I love nature photography. I love the patterns that nature produces, the colors—both vivid and muted, the awe-inspiring vistas of the grand outdoors, and the intimate details of a single flower. Some of my favorite photos are nature shots, with not a human being in site.
Nature photography presents its own challenges, of course. Few of the techniques you learned to create portraits and candid people shots apply to photographing landscapes and other scenery. You need the right lens and the right light to shoot great outdoors photos—as well as a good eye for the beauty of nature.
Finding the Right Light
We start our examination of nature photography by talking about the lighting. Of course we're talking natural light—whatever the sun is producing today. But there's good sunlight and bad sunlight, and which you work with determines the quality of your final photograph.
Shooting at the Golden Hours
As you've learned throughout this book, the worst lighting to work with is direct lighting; it's harsh and unflattering. In terms of nature photography, direct lighting is what you get at midday, with the harsh sunlight shining straight down on you and the landscape. For that reason, you want to avoid shooting from midmorning to midafternoon.
You get much better light when you shoot in the early morning and late afternoon—the hours just after dawn and just before dusk. These are the golden hours for landscape photography.
The golden hours are golden for a number of reasons. First, the color of the sunlight is warmer, which puts a golden hue over the landscape. Second, the light is coming at a low angle, which creates flattering long shadows and reveals the texture of the scenery.
Bottom line, that scene that looks flat and washed out at noon comes alive when photographed in the early morning or late afternoon sun. For the professional landscape photographer, these are the only times of day to shoot.
Shooting Sunrises and Sunsets
Get up a little earlier or keep shooting a little later and you can capture some wonderful sunrise and sunset photos. Obviously, you need to be facing east to capture the scenery at sunrise, and west to capture the landscape at sunset. And you only get about a half hour of shooting, which means you have to be quick about it. But the results are worth the trouble, as you can see in Figure 23.1.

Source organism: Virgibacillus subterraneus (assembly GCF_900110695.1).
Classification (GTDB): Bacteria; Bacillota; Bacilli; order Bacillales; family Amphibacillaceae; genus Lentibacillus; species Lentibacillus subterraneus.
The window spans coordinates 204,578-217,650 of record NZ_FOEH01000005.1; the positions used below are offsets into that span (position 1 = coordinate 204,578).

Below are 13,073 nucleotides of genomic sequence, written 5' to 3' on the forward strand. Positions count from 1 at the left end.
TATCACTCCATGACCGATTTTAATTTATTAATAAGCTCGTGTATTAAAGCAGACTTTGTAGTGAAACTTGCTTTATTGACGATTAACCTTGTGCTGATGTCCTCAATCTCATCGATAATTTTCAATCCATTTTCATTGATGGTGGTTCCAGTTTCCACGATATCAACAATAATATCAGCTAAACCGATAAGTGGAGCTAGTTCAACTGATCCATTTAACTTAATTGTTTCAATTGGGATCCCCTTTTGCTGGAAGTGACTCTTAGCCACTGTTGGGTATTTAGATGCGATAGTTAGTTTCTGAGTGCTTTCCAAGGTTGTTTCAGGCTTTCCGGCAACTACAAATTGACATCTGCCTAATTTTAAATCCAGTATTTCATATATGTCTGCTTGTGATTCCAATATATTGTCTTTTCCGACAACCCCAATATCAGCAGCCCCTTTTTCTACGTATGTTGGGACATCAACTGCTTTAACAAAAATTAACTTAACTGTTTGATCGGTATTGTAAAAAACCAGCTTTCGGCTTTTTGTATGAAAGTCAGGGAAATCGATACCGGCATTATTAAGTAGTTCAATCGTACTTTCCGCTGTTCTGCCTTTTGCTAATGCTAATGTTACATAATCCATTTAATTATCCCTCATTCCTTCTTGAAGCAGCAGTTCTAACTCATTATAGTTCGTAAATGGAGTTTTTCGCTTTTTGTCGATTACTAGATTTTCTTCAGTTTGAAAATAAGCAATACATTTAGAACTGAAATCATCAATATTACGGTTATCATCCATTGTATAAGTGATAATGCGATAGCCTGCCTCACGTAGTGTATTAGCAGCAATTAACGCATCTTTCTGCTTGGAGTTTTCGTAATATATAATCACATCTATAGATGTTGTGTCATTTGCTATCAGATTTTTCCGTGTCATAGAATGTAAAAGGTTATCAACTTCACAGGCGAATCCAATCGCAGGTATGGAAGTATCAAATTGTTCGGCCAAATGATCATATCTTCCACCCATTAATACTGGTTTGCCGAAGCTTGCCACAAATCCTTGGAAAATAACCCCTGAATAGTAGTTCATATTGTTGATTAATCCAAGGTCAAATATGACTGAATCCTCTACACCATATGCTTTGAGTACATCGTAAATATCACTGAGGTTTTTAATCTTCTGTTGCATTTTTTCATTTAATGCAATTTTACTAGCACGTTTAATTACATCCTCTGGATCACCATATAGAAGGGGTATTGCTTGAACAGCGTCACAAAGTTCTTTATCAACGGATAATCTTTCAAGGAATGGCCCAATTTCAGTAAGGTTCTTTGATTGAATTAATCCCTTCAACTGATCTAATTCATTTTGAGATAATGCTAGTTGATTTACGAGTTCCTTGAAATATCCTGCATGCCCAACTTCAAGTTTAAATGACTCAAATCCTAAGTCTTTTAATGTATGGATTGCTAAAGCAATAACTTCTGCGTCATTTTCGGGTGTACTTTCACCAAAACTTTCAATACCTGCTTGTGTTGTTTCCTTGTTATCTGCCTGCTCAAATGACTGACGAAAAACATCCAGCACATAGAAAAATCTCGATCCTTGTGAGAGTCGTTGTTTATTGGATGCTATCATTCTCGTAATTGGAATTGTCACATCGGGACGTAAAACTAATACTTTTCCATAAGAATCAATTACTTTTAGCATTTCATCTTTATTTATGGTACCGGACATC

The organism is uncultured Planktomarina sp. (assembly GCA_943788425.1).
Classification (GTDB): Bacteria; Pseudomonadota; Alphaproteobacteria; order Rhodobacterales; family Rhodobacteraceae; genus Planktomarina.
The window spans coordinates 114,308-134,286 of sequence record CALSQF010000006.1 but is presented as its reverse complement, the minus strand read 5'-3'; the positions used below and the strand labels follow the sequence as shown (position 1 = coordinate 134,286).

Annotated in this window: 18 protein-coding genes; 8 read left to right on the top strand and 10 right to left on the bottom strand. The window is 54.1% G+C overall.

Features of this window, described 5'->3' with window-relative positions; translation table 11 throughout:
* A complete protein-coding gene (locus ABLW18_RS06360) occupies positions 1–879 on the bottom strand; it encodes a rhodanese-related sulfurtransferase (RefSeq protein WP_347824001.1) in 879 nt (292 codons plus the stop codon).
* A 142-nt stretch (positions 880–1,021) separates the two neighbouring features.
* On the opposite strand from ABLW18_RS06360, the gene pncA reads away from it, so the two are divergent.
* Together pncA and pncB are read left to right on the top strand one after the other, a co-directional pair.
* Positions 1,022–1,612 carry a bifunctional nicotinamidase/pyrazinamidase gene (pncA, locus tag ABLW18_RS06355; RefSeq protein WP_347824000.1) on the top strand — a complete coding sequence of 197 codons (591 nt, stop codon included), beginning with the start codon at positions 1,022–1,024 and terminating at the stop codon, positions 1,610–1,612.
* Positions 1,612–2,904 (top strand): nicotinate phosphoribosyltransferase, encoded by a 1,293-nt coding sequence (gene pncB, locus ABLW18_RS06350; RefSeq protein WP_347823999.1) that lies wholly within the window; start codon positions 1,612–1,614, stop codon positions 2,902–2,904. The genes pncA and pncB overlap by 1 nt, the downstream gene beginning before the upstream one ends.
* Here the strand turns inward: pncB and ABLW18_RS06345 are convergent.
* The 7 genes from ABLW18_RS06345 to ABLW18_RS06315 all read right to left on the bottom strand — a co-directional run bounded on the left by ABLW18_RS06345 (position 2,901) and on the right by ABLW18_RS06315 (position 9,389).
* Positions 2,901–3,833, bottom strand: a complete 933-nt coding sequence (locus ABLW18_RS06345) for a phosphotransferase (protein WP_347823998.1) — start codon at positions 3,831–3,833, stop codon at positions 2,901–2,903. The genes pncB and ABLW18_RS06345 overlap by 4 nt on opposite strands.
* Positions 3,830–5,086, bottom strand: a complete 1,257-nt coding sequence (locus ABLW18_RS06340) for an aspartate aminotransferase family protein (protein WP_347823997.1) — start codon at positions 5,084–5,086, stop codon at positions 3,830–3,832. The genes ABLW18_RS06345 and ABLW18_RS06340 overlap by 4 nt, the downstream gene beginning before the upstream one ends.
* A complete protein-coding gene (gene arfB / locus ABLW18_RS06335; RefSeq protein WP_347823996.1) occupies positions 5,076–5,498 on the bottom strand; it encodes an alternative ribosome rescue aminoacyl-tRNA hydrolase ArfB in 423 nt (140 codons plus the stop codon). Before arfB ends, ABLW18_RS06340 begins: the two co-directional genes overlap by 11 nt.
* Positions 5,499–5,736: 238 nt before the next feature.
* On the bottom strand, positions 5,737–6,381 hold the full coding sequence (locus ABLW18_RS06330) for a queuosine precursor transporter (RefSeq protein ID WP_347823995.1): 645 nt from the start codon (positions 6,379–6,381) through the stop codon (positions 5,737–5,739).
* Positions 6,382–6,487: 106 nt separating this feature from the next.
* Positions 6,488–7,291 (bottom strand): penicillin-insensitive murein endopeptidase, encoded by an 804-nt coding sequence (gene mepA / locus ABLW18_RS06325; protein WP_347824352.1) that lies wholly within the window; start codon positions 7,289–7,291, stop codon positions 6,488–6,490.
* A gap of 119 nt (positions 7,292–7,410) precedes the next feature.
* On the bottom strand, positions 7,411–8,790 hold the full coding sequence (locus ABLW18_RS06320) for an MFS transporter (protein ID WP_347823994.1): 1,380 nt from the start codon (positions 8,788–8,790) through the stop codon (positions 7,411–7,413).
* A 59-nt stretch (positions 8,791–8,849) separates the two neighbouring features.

Figure 23.1 A dramatic shot of the setting sun—look at those colors!
Here are some tips to get the most out of sunrise/sunset photography:
- Try to arrive about an hour before sunrise/sunset. This gives you a half hour or so to get everything positioned before the best shots present themselves.
- To capture a sweeping landscape in the rising/setting sun, use a wide-angle lens. To capture the sun itself dominant in the shot, use a telephoto lens.
- Use a tripod to ensure your camera doesn't move while you're shooting.
- Turn off your camera's auto white balance mode. In the auto mode, you're likely to lose some of the warm golden tones of the sun. Instead, switch to the "shade" or "clouds" mode, usually used for cool lighting; this forces your camera to warm up the shot a tad.
- Position the horizon at the bottom rule-of-thirds horizontal line. This puts the sunset and sky in the top two thirds of the frame.
- Experiment with different manual exposures. Overexpose to see more of the foreground and blast the sky brighter; underexpose to capture richer colors from the sunrise/sunset itself.
- Shoot silhouettes against the sun, like the one shown in Figure 23.2. Expose for the sun itself, and all foreground subjects will be underexposed to black. The silhouette can be a person, place, or thing; it can even be the horizon itself.
Figure 23.2 A sailboat silhouetted against the setting sun.
- Don't just shoot the sunrise/sunset; look around you at how other aspects of the landscape are captured in the sun's new or dying rays. Often the best shot will be of some object in the gentle glow of the sun.
- Don't shoot just a single shot; a sunrise or sunset constantly changes over time. You'll capture different colors and different effects over the course of the sun's movement, so shoot a lot of photos to capture all the variety.